The game has some very fussy ‘use item’ or ‘enter door’ prompts as well, sometimes you have to stand in exactly the right place in order to pick up an item or open a door or use an item or climb down the ladder, amusingly sometimes you can be standing too close to an object to use it or to open a door! The controls are pretty well instinctive, as you'd expect, but one issue arises due to the ‘use first-aid kit’ button being set to ‘Right’ on the D-Pad. With your inventory set to on ‘Up‘ on the D-pad, this can easily cause unwanted and unnecessary uses of a precious first-aid kit because of the vagaries of their 360's D-pad (The PS3’s is slightly better), and it's a completely unnecessary hassle.

Much like the previous Silent Hill games there's often no point in fighting monsters you may as well as or just run away from them, there's even an achievement for completing the game without killing any monsters! I find that kind of bizarre and having completed the game with 3 endings, wonder how this is possible without comical amounts of Benny Hill-style running away. The Silent Hill games have always been about exploration and experimenting with the items that you find on your journey, but Downpour is so vague that you could be wandering around wondering what a certain inventory item does for weeks on end (being able to make annotations on the map would have been a real help here; designers of games with maps please take note), and with a lifespan of 15 to 20 hours (depending on how much you explore and how many side missions you attempt) it could literally be “weeks” worth of gameplay if you’re the type of gamer who finds that sort of thing satisfying, entertaining or interesting. I suspect most will get hopelessly lost and trade the game in, or alternatively resort to a YouTube walkthrough.

Downpourdoes a good job of ramping up the tension, and a walkie-talkie gives you an original Silent Hill-like radio static forewarning of impending monsters if you want it. As I mentioned earlier the game has hours of seemingly aimless wandering and searching interspersed with panicky moments of terror that you'll either love or hate depending on your fondness for the genre and the Silent Hill franchise in particular. Personally I’ve had enough of rainy weather in games (I think a mixture of too flippin’ many rain-affected races in F1 2011 and PS3 exclusive Heavy Rain put me off rain-sodden games for life) and this particularly dreary visit to Silent Hill made me long for games that are clever enough to scare you shitless in the sunshine. The attract mode song by Korn will probably be the highpoint of this game for some, but the game generally sounds good with a host of eerie sound effects and monster groans.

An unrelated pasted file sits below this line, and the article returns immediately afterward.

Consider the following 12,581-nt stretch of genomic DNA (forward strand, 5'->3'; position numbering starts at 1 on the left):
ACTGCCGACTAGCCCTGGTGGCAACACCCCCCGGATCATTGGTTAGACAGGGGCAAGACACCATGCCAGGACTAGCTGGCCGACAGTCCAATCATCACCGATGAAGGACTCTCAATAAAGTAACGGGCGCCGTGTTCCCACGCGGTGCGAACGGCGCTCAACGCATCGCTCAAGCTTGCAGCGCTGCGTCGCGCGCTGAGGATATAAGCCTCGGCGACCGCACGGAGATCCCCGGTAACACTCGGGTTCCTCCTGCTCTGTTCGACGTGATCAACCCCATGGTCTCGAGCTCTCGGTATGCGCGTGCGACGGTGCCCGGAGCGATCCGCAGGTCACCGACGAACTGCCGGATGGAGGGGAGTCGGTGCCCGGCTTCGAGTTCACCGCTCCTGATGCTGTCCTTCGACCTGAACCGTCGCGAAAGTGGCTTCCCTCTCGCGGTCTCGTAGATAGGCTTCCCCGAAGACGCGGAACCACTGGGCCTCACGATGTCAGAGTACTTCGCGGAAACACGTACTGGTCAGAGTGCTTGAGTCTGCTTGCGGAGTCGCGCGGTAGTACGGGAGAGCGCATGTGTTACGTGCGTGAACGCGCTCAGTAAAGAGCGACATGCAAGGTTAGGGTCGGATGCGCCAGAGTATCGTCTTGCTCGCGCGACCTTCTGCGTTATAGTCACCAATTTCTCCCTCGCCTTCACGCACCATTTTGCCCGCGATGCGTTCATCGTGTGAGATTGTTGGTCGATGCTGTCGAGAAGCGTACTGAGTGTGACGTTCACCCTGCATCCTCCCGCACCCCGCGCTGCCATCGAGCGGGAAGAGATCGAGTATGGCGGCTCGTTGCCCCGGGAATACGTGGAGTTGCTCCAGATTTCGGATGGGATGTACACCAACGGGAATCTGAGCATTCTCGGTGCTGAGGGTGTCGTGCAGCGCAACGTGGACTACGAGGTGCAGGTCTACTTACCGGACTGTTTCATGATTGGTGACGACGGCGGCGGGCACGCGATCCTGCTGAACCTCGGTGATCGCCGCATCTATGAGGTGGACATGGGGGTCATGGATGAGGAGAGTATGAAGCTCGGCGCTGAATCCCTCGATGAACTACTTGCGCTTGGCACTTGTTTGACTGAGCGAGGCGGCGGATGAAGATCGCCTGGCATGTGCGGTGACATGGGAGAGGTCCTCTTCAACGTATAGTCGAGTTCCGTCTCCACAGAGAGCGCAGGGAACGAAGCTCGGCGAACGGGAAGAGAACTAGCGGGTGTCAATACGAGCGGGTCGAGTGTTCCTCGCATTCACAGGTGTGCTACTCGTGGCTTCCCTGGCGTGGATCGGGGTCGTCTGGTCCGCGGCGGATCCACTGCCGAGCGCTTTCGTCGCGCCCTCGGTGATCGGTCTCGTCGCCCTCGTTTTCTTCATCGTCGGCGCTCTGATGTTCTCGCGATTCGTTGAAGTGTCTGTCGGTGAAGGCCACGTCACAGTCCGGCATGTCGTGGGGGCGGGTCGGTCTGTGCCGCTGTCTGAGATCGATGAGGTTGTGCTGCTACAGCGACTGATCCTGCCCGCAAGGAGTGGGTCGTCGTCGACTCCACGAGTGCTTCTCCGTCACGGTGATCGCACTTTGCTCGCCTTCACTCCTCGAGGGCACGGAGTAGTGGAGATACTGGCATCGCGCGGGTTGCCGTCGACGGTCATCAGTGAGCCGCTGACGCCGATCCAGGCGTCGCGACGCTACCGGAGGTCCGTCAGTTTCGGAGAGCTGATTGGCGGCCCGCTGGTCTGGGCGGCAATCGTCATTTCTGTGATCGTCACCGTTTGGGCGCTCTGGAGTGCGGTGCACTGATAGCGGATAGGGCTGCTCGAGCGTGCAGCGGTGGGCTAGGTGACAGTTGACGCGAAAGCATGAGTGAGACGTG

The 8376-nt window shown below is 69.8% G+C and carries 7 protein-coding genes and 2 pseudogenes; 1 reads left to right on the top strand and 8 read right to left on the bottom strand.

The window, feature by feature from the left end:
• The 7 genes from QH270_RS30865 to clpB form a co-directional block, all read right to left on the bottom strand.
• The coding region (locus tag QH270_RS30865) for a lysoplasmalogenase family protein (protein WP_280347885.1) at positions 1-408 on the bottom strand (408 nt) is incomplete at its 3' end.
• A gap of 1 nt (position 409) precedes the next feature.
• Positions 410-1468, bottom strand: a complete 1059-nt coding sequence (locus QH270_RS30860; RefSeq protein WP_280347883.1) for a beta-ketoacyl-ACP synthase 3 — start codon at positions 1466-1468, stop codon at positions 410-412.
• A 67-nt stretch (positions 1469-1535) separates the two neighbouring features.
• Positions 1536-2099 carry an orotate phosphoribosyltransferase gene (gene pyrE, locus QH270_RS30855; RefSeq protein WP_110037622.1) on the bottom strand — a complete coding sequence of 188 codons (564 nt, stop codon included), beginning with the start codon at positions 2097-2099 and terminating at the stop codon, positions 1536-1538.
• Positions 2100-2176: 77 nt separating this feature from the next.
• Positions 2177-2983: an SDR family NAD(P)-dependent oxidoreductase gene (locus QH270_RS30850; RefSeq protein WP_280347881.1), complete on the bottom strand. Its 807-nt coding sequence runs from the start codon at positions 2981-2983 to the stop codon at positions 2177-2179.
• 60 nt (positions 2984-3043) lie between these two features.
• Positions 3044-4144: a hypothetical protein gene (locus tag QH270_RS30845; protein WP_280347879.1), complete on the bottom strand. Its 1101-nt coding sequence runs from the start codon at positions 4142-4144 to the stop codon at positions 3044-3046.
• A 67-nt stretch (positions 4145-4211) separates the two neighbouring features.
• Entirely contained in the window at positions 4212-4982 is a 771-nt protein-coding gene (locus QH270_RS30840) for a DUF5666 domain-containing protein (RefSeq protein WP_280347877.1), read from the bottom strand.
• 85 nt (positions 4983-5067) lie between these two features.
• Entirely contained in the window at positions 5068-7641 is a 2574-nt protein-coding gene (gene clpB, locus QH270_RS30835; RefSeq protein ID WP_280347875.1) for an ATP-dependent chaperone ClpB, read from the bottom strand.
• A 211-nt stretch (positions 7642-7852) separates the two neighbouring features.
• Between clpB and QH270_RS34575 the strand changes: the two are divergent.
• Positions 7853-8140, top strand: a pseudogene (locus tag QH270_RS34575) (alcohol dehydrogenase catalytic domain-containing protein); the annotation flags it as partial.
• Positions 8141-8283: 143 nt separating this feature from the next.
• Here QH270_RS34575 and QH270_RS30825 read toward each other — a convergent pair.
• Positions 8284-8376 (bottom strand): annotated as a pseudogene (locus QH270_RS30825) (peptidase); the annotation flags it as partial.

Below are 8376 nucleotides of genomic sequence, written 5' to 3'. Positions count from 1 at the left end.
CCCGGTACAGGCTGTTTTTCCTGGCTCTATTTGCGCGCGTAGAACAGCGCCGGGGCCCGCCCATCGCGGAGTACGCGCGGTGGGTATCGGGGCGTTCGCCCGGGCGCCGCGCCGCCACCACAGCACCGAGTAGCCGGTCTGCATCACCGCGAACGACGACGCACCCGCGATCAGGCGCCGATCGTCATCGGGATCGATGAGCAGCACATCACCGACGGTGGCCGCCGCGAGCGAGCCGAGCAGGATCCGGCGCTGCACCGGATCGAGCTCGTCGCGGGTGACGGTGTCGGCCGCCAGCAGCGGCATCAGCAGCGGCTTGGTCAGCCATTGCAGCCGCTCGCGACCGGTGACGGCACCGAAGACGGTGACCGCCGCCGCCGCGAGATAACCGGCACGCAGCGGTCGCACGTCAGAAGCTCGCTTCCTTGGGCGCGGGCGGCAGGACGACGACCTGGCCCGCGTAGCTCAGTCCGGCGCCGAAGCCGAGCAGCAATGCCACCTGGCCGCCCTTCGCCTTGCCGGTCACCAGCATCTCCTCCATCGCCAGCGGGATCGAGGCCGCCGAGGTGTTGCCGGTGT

The problem with Downpour is that despite a couple of interesting variations on the theme, it doesn’t really do anything new. The game also doesn’t look particularly good (the game using the Unreal 3 engine inexplicably exhibits both horizontal tearing and a terrible frame rate, which could be connected to its loading routines). The misty locations, and consequentially short draw distance makes this inexcusable. The yucky run-down dwelling textures in the virtually deserted town are used over and over again, as are the enemy creatures (there are only about five or six different ones, and they aren’t as scary as many of the previous Silent Hill monstrosities) and so, like me, you’ll probably feel like you’ve done it all before and probably enjoyed it more the first time around.

I was looking to Downpourto bring something new to the survival horror genre, and instead of that despite some excellent main character models and a few destructible items of scenery it just feels old. There’s a lot to be said for not fiddling with a successful formula but it's almost as if games-that I think advanced the genre-like Resident Evil 5, Alan Wake, Dead Space and even the first-person Dead Island never existed, or at least the Downpour developers weren't aware of them and didn’t learn anything from them. Some Silent Hill aficionados may love this game, but I can’t help thinking that developers Vatra should have been more adventurous and pushed the boundaries beyond “if it ain’t broke don’t fix it”.

Best Bits

- Genuinely scary in a few places.
- A lot of lifespan for your money.
- Multiple endings.
Worst Bits

- Terrible shearing.
- Almost constant frame rate stutters.
- The monsters aren't varied or even particularly scary, and attack in the same way all the time.
- Clunky combat.
- Too much dark.
- Unhelpful camera at vital moments.
- Downpour will leave a lot of newcomers baffled and confused.

by: Masonic Dragicoot